Firefox LogoHappily, one of the best things about the Mozilla Foundation’s flagship browser Firefox, is the sheer breadth of additional functionality provided by an active development community in the form of addons or plugins. There’s a great range in terms of ease-of-use, function and stability, some which are so useful as to almost warrant standard inclusion, others merely worth playing with from time to time. It should be noted of course that adding plugins can cause problems with Firefox’s stability and security, though many of those listed are fairly mature projects and should not pose much of a risk. Here are a few I’ve dabbled with from time to time:

Adblock or Adblock Plus – There’s fair advertising, and then there’s frankly unreasonable advertising. I can see the merits of allowing sites to earn funding through the placement of adverts related to their products, whether they come from Google or elsewhere, but some web adverts go too far. The popup plague of yesteryear might have been largely beaten back, but that doesn’t prevent wiley coders from placing wholly obtrusive flash adverts in every nook they can find. Unfortunately their actions can only serve to give web advertising a bad reputation, and drive people to finding ways of blocking adverts wholesale, obtrusive or otherwise. Of course there will always be a small minority of web users who cannot stand to see web adverts in any form, but for their purposes, and the folks seeking refuge from the advertising bombardment, Adblock/Adblock Plus will fulfil their every need.

To tell the truth, the history of these two projects confuses me, save to say that at one time or another one or both of these plugins has been under development. As I understand the current situation, Adblock Plus is the more highly recommended, as it’s more heavily featured, comes with some default filters to subscribe to which can get rid of most adverts with the minimum of fuss for the end user, and has a much reduced resource footprint to boot (pardon the pun).

BugMeNot – It’s a bit of a misnomer to include this in the list, since as a plugin it merely allows Firefox to hook directly into a particular website. Nevertheless, the idea behind the project is sound – to get round all those niggling little registration requirements which many sites use to restrict access to content. You know the sort—’Register here – it’s free!’ Which begs the question, if it’s free, why do I need to register? offers end users a way to take a stand against this requirement, allowing them to log in to sites using generic, registered accounts. It does not include paid sites, since the purpose is to simply avoid the need to register for further content. imdb offers a perfect example of this kind of behaviour—if you want to read comments about entries on their system, you need to register. As explains, you might consider this compulsory registration a breach of privacy, if you even fill it in truthfully! This little plugin integrates’s functionality into Firefox’s right-click context menu.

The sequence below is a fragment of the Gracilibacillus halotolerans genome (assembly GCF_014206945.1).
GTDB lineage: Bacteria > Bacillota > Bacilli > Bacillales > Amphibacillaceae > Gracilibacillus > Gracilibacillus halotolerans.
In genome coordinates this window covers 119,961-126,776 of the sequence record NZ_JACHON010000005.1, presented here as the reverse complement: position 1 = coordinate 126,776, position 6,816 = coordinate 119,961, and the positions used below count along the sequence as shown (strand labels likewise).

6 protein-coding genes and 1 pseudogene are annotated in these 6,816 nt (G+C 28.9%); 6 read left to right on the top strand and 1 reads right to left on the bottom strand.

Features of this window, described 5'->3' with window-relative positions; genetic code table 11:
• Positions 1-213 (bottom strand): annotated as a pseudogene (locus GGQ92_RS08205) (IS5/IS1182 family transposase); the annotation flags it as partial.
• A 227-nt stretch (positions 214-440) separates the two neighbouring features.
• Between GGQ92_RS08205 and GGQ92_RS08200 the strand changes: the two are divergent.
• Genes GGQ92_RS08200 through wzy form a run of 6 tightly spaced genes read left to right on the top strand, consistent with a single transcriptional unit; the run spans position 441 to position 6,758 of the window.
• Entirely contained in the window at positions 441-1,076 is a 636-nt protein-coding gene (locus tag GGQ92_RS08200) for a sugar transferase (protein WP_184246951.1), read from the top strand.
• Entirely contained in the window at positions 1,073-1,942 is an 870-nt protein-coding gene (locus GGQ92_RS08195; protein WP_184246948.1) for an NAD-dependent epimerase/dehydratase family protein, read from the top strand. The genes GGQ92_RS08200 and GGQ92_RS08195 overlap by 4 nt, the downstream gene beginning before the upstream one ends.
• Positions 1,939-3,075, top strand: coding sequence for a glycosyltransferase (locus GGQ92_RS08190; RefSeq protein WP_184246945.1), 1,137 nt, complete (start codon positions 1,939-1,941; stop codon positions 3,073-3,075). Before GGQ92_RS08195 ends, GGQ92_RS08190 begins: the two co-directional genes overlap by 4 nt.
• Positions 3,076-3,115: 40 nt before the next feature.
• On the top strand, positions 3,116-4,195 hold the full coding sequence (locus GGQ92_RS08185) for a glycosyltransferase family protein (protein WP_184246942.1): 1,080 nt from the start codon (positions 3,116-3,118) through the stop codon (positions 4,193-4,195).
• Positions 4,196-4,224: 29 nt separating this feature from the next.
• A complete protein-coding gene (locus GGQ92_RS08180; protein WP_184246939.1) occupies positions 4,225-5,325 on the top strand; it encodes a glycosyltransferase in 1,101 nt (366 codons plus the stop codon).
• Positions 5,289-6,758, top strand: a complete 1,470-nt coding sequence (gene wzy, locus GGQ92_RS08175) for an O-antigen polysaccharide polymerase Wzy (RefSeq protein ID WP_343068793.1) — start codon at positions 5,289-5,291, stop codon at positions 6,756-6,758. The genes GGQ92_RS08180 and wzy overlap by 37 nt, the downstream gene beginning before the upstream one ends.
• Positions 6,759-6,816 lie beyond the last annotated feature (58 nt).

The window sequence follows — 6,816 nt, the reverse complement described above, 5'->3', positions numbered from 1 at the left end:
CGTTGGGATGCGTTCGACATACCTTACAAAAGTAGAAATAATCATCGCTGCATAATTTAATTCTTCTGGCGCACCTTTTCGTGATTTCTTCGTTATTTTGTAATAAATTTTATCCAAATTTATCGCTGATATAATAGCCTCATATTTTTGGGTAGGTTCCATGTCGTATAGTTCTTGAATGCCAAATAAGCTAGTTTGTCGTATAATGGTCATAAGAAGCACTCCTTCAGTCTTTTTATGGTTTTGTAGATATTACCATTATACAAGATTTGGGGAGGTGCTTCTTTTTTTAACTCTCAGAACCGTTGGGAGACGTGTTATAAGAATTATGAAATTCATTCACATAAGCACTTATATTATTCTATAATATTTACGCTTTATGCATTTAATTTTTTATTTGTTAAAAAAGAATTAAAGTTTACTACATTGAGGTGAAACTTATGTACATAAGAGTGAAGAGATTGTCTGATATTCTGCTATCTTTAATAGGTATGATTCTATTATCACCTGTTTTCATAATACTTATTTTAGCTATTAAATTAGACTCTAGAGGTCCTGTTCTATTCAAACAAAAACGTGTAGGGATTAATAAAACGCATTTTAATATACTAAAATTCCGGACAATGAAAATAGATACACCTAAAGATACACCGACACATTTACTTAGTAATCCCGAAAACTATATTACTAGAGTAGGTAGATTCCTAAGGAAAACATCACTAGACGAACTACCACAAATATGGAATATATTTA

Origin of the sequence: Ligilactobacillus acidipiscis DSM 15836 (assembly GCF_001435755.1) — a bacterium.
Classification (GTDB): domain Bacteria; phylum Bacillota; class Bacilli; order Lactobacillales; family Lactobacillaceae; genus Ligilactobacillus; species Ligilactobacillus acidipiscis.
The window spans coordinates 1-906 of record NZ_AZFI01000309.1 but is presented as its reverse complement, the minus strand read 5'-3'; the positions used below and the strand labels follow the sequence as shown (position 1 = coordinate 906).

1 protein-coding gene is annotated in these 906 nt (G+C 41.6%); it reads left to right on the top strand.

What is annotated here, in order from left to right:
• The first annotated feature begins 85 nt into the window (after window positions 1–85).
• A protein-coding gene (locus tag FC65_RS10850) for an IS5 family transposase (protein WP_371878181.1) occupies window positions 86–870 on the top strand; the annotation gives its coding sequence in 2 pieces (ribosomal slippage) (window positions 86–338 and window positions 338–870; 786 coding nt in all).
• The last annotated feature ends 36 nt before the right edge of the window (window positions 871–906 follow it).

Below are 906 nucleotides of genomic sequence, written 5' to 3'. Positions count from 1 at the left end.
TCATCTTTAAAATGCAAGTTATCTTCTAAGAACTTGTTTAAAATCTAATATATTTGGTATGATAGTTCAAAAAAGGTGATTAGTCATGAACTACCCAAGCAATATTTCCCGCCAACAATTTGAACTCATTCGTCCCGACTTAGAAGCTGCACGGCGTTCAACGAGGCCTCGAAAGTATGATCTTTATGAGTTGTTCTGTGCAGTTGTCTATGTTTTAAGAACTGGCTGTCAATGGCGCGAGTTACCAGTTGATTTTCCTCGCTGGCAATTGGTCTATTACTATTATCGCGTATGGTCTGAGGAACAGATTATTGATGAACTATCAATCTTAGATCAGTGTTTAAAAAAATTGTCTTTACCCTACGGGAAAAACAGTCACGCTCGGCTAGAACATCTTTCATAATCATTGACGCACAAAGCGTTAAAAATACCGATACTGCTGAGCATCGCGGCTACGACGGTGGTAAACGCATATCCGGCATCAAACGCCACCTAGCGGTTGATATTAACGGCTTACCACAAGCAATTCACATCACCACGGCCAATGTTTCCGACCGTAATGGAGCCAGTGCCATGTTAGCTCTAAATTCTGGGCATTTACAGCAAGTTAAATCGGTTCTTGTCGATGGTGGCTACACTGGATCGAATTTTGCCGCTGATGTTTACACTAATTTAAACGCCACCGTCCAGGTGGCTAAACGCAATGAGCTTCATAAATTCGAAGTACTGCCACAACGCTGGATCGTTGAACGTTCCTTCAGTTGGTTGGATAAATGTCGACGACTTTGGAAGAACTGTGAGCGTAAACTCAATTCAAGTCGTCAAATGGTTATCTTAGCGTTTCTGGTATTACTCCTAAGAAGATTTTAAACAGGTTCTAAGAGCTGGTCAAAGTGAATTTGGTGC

Clipmarks – Another website-based plugin, though this time the functionality is all that more apparent. Click a button and the Clipmarks plugin will allow you to highlight sections of a webpage that are of interest, be they sections of text, links, pictures or video. These clippings are then saved to Clipmarks‘ website, which requires registration and attempts to act like another social hub along the lines of StumbleUpon (featured later), although clippings can be saved both publicly and privately, and doesn’t require much information from the user. With all of these clippings fully searchable, the website offers to act as an online scrapbook, doing away with wholesale bookmarking to really collect only the most necessary scraps of information. The service also offers a way of sending clippings directly to a blog post, something I haven’t experimented with yet, although it might be worth exploring.

CustomizeGoogle – If you use Google as your primary search engine, but sometimes find yourself wanting a second opinion, CustomizeGoogle might be the answer. The plugin will offer links to other major search engines directly within the Google search, allowing you to quickly check the other options. But that’s only the beginning! You can also remove adverts, filter out websites of your choice from search results, increase privacy by randomising your Google userid, have suggestions offered whilst typing out a search string, amongst others, and all options can be chosen from a simple menu. Extremely useful and well-featured plugin—I won’t use Google without it!

Dog Ears – A bit of a throwaway plugin, though could come in quite handy. Basically, Dog Ears allows you to leave little markers on web pages, particularly useful to mark your reading place on a long webpage, though it is open to other applications. Works best with Firefox 2.0 and above, as dog ears are saved by default even when you close or navigate away from that page.

DownloadThemAll! – Probably the weakest link in Firefox’s armour at the moment is its default handling of downloads, which makes DownloadThemAll! a superb plugin to install for starters. Pausing and resuming are simply handled, as are multipart downloads to increase speeds (though this has always caused problems with certain websites). Probably its greatest strength is the ability to use it to glean links from a page, and filter out the ones to be downloaded to a location on your machine. All of this is of course fully customisable.

Firebug – One for the developers, Firebug allows the end-user to view, edit and debug the CSS, JavaScript or HTML of the sites visited, allowing for on-the-fly updates and alterations, a handy way to test changes and isolate a variety of problems. An extremely handy yet unobtrusive tool for webmasters and designers alike.